Hannibal marches on Rome

Hannibal soon found a pretext for the war which had been so long projected against Rome. There were a few remaining peoples of Spain who had been protected against Carthage by an alliance with Rome. Hannibal attacked these, and Rome declared war. The Romans had superseded Carthage in control of the seas, so it seemed that Rome lay secure in Italy and that an enemy must await her attack wherever she chose to direct it. But Hannibal had planned a bolder course. Since he could not cross the sea to Italy he would reach it by land, scaling the mountain passes of both the Pyrennees and the Alps.

This stupendous project, the most renowned in ancient warfare, he actually put into execution. Leaving Spain with an army of over eighty thousand men, he arrived in Italy six months later with only about thirty thousand remaining. This amazing march was conducted across an unknown wilderness. Much of the way he had to fight with barbarian tribes who opposed his passage, thinking he meant to conquer them. A Roman fleet and army was sent to intercept him at the Rhone River and prevent his crossing its broad, swift-flowing stream. But Hannibal ferried his elephants across the Rhone just three days before the Romans arrived. Snow and cold almost destroyed his army in the higher passes of the Alps, but when at last the survivors stood upon the soil of Italy, Rome had been outmatched, the impossible accomplished. The Romans raised a cry of terror, "Hannibal is at the gates."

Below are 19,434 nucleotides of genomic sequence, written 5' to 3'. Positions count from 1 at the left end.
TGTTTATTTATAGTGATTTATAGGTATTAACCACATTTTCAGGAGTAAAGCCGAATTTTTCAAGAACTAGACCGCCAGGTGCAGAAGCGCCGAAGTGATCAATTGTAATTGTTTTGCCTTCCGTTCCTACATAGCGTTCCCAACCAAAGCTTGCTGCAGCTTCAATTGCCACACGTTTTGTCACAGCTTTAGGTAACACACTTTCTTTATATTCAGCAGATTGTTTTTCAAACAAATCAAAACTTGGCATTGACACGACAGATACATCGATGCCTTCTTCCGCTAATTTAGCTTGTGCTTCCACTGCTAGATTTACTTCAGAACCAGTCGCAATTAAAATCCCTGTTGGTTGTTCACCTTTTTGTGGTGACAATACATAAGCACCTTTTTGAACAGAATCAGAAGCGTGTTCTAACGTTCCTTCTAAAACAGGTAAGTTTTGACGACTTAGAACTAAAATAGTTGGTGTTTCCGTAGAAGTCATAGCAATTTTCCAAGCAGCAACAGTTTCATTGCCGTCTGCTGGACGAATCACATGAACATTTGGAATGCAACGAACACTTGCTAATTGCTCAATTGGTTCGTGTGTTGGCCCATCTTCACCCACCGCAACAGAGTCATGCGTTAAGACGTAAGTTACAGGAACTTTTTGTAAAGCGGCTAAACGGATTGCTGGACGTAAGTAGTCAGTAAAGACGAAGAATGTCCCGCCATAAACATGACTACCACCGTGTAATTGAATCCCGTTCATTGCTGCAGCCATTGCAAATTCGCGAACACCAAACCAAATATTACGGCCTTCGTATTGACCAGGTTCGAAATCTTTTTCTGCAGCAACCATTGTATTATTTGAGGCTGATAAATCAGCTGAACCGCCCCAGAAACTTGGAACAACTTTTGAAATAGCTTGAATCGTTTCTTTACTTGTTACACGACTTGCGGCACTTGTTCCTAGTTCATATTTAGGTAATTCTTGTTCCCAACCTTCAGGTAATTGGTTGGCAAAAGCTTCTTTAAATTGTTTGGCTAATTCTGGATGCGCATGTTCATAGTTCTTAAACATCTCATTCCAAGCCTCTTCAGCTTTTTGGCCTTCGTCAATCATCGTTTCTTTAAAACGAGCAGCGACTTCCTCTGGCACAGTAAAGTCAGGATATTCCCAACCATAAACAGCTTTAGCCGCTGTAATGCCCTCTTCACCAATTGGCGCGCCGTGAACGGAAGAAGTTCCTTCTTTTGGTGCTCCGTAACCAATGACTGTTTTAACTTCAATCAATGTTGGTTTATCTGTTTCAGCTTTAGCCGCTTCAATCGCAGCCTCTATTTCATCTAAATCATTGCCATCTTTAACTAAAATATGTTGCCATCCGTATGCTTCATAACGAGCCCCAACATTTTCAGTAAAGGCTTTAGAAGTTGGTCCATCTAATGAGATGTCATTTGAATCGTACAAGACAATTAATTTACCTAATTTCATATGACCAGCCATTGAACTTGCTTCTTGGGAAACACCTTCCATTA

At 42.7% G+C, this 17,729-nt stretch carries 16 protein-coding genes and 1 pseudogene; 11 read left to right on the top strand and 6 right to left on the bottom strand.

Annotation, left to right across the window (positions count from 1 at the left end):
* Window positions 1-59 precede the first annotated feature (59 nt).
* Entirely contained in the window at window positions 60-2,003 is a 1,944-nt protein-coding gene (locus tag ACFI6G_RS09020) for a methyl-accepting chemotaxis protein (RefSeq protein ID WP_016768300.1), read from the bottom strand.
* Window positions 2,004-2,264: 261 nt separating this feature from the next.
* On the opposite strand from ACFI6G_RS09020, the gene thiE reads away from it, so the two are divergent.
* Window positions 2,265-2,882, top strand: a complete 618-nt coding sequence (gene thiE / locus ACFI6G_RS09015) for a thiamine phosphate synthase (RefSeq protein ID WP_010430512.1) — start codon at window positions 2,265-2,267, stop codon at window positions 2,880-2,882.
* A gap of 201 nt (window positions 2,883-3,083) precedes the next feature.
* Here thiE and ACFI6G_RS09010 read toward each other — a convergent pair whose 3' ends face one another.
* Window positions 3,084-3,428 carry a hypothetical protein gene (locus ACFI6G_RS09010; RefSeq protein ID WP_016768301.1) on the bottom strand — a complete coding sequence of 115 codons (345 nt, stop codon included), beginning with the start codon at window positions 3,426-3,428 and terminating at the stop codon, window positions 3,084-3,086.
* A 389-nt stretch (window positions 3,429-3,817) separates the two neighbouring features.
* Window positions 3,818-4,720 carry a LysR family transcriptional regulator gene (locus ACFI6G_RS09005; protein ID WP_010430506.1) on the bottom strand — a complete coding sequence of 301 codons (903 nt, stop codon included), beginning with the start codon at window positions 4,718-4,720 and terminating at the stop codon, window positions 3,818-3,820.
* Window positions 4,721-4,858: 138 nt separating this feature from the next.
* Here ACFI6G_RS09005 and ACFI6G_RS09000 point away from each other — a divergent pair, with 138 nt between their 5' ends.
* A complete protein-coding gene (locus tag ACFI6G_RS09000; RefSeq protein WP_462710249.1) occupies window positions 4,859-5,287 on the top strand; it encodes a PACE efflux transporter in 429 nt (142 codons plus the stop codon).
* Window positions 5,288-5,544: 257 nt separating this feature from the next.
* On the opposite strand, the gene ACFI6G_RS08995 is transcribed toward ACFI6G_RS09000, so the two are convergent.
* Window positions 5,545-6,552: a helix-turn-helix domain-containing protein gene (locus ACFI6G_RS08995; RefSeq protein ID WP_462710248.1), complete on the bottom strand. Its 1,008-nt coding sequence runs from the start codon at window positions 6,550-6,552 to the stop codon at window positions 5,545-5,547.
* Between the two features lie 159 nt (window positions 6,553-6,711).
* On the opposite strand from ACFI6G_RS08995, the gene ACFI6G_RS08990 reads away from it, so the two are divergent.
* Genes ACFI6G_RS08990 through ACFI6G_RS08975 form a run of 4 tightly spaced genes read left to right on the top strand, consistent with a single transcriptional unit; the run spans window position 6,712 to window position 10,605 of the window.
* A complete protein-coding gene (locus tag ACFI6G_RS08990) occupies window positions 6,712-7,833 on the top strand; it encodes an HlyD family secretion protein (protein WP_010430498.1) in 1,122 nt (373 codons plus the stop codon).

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Read about Hannibal marches on Rome in the The Story of the Greatest Nations and the Worlds Famous Events Vol 1

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